So what is appropriate Sabbath keeping? To a growing number of progressive Adventists this childhood bondage experience has led to a different application of Exodus 20:8-11, one that is more open to personal interpretation, and at first glance more liberating. Many progressive or “liberal” Adventists I know have no problem going to Starbucks before or out to a restaurant after church. They enjoy going to the beach for a swim or cycling down the road. Personally some of by best Sabbath’s start in the gym early on a Saturday morning and include a long hike, some rock climbing with my boys, and conclude with a scoop of ice cream from the dairy some time mid afternoon, well before sundown.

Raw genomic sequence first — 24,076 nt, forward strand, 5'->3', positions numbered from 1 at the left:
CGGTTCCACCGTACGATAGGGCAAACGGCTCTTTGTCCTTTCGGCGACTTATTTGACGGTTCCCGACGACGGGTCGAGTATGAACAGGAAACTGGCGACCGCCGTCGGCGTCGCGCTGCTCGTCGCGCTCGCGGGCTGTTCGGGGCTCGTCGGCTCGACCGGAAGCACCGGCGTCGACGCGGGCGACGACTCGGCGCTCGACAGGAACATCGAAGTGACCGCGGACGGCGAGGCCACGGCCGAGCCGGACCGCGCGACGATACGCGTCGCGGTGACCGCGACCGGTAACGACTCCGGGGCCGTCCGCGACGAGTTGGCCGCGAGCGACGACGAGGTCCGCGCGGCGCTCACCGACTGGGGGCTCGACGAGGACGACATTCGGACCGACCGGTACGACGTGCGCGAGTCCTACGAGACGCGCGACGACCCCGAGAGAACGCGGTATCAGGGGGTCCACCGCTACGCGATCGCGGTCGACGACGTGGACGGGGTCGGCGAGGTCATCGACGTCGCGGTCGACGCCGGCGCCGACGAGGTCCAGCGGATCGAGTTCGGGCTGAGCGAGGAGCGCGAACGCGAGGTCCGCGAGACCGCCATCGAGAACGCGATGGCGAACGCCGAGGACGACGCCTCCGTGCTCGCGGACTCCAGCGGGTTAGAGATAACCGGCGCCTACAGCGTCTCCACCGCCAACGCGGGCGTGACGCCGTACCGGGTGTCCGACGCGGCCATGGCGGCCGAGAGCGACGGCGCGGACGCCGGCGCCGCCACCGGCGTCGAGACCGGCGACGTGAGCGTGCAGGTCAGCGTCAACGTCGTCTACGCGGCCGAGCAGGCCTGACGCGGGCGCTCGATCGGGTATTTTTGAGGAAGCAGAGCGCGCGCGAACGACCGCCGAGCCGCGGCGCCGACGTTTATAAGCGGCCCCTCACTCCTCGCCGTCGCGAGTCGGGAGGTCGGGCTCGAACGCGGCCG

To traditional Adventists however, everything I just said is quite disturbing. Those individuals still rush home to ensure they aren’t in the public sector at Sundown on Friday. And although they don’t work or engage anyone to work by eating out or shopping those Adventists also fail to see the host of hypocrisies and inconsistencies they have created. While in college at an Adventist University I witnessed the same individuals who condemned going to a restaurant after church pre-purchase meal passes to the campus cafeteria where they would wait to be served lunch by a college student working to earn tuition dollars. Those same individuals can also tell you exactly when sundown is, as they look forward to the moment when they can get their scoop of ice cream or turn on the TV. I’ve seen Adventists condemn new members to their church for “inappropriate” Sabbath activities, yet never invite those people home to enjoy “proper” Sabbath fellowship.